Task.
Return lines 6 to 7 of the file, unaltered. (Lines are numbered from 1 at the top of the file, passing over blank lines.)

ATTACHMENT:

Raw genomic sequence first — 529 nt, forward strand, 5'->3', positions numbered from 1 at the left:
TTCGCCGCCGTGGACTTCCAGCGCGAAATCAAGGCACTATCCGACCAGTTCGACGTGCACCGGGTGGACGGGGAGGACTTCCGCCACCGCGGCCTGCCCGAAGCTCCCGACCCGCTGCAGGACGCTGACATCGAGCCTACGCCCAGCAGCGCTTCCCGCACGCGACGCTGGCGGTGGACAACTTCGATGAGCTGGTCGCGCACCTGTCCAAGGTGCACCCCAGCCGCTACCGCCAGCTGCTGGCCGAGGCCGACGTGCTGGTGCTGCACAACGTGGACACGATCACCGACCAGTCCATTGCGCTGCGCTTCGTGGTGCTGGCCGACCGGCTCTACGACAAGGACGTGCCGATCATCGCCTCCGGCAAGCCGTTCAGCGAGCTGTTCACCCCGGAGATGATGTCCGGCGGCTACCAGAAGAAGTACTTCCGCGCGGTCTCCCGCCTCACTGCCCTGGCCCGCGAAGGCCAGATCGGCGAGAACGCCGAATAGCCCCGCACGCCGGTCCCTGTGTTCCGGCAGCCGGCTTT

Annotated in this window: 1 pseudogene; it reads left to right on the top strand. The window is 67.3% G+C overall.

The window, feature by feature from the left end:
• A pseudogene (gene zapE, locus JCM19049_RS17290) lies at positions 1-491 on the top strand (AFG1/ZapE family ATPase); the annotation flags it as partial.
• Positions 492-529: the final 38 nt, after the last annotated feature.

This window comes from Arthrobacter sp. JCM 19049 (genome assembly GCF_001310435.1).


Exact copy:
• Positions 492-529: the final 38 nt, after the last annotated feature.

This window comes from Arthrobacter sp. JCM 19049 (genome assembly GCF_001310435.1).